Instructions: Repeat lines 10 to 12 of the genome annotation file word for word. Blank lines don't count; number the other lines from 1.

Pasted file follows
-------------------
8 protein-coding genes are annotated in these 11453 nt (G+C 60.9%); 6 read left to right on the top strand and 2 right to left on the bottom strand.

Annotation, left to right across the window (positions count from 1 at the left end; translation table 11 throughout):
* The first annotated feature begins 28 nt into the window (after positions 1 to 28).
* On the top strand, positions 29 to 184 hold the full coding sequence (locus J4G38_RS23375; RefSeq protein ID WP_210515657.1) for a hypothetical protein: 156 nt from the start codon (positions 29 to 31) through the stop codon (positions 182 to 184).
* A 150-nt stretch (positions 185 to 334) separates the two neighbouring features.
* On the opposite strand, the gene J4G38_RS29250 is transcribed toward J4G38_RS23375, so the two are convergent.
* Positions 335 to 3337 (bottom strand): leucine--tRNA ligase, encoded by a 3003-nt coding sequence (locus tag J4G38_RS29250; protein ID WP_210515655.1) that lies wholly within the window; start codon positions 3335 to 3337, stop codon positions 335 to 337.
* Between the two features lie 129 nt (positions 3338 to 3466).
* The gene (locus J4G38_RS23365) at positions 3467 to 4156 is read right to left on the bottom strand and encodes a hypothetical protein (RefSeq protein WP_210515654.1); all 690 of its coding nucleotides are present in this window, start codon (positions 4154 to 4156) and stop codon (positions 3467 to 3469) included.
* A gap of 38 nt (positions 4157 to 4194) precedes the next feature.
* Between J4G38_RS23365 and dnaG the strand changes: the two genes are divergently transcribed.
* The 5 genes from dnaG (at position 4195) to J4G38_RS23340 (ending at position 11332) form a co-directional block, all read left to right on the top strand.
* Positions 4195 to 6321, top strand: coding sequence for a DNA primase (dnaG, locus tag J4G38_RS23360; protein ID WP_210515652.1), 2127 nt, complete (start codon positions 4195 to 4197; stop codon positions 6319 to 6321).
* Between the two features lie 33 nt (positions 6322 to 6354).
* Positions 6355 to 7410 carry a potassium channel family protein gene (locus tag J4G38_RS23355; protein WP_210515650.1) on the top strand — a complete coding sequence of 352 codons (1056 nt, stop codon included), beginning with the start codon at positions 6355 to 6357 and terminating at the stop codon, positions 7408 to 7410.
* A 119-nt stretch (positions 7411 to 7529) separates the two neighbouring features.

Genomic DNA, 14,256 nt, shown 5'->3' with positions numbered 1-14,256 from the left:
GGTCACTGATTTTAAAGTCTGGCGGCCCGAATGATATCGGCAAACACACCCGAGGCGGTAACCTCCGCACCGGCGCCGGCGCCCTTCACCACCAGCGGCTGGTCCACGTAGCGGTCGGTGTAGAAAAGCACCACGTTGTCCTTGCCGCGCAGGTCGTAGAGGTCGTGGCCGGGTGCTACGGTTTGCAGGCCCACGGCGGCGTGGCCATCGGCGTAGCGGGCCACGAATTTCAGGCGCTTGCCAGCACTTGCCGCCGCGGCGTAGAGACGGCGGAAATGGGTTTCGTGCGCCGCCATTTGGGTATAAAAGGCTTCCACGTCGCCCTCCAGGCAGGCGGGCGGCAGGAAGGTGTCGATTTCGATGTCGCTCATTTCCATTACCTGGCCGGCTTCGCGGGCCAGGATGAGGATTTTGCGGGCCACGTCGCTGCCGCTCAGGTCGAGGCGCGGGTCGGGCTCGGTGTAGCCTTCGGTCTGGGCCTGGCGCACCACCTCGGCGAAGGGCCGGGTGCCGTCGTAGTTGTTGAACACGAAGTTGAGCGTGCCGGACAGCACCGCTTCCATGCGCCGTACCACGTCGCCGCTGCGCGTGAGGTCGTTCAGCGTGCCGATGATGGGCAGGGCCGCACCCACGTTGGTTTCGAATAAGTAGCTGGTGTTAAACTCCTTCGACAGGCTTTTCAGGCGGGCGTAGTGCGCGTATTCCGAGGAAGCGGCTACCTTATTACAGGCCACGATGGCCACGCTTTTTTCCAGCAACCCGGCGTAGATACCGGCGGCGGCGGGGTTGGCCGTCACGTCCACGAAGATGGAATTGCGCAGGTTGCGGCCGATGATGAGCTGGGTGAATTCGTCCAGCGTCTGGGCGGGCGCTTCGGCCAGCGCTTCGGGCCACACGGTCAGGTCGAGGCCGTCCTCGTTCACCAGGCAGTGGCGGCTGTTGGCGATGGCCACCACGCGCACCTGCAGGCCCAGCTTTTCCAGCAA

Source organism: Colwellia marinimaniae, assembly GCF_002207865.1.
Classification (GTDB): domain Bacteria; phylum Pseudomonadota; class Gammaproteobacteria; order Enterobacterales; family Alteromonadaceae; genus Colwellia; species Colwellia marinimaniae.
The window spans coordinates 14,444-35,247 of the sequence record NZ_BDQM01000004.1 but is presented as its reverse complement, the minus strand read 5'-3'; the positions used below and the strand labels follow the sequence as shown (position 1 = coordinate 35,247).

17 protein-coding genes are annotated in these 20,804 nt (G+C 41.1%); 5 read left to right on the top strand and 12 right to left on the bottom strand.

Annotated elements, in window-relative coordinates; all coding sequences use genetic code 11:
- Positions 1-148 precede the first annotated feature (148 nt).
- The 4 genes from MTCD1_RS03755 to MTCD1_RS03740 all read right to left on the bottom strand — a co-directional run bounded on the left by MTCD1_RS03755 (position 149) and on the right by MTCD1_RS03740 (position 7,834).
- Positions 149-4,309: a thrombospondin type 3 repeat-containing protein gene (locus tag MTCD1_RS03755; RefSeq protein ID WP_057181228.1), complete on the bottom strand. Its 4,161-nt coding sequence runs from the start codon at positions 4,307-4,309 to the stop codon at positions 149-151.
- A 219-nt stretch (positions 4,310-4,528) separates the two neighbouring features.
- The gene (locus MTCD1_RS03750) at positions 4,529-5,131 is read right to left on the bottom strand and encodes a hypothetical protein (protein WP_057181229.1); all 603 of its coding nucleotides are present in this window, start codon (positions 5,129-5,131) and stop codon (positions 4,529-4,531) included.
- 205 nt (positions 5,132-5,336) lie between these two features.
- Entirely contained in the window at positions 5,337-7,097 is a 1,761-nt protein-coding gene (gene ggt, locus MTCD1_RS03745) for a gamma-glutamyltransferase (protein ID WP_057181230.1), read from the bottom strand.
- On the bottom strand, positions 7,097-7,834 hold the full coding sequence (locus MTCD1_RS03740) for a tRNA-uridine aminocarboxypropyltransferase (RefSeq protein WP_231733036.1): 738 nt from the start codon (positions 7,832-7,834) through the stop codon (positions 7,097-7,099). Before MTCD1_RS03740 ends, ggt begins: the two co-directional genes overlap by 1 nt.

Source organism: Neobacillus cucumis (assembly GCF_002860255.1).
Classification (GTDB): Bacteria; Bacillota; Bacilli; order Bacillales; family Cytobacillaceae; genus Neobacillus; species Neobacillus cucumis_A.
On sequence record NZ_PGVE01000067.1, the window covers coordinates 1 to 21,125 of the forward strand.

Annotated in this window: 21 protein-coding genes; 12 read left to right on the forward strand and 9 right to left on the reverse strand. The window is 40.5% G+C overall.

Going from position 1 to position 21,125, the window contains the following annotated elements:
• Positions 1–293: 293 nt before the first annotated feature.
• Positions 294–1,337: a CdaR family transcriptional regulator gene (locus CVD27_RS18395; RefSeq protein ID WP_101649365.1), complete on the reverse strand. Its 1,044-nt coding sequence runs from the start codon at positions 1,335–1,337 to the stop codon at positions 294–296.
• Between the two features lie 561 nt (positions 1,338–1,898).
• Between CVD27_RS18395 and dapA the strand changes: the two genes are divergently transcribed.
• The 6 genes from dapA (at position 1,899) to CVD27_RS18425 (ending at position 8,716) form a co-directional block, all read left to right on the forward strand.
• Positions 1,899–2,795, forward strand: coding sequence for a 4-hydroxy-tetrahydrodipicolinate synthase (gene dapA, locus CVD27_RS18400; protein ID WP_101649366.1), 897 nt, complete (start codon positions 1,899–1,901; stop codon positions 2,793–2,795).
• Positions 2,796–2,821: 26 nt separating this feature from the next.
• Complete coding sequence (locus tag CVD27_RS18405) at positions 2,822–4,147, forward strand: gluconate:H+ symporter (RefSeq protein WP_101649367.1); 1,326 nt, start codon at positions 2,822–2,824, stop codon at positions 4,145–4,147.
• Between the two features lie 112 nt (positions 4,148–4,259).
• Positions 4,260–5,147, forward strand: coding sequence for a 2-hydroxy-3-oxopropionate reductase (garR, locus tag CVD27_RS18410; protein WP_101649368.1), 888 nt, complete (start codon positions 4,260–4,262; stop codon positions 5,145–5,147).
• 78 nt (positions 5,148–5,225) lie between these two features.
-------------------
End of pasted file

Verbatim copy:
* A gap of 38 nt (positions 4157 to 4194) precedes the next feature.
* Between J4G38_RS23365 and dnaG the strand changes: the two genes are divergently transcribed.
* The 5 genes from dnaG (at position 4195) to J4G38_RS23340 (ending at position 11332) form a co-directional block, all read left to right on the top strand.